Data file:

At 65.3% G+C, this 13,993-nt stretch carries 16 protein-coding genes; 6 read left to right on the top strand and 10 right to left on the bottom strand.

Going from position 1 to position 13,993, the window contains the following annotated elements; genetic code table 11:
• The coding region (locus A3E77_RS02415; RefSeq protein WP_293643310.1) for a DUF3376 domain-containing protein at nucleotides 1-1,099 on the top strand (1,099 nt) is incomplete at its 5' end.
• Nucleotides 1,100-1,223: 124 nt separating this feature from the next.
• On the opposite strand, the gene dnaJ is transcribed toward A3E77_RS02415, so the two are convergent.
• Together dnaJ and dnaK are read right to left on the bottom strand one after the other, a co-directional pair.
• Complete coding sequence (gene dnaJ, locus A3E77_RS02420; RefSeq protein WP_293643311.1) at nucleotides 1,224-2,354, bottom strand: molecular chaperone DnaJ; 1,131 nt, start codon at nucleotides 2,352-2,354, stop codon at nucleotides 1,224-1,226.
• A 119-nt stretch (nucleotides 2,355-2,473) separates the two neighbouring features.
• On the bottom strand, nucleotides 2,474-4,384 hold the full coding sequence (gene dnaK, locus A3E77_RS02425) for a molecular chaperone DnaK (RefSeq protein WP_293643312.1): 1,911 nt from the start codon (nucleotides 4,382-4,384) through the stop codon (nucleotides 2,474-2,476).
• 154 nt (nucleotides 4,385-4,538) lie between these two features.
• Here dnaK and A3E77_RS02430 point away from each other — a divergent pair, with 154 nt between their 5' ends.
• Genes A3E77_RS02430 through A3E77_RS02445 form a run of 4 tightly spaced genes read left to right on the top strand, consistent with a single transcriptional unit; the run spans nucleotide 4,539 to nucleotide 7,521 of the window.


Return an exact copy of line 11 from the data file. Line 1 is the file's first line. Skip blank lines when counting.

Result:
• Here dnaK and A3E77_RS02430 point away from each other — a divergent pair, with 154 nt between their 5' ends.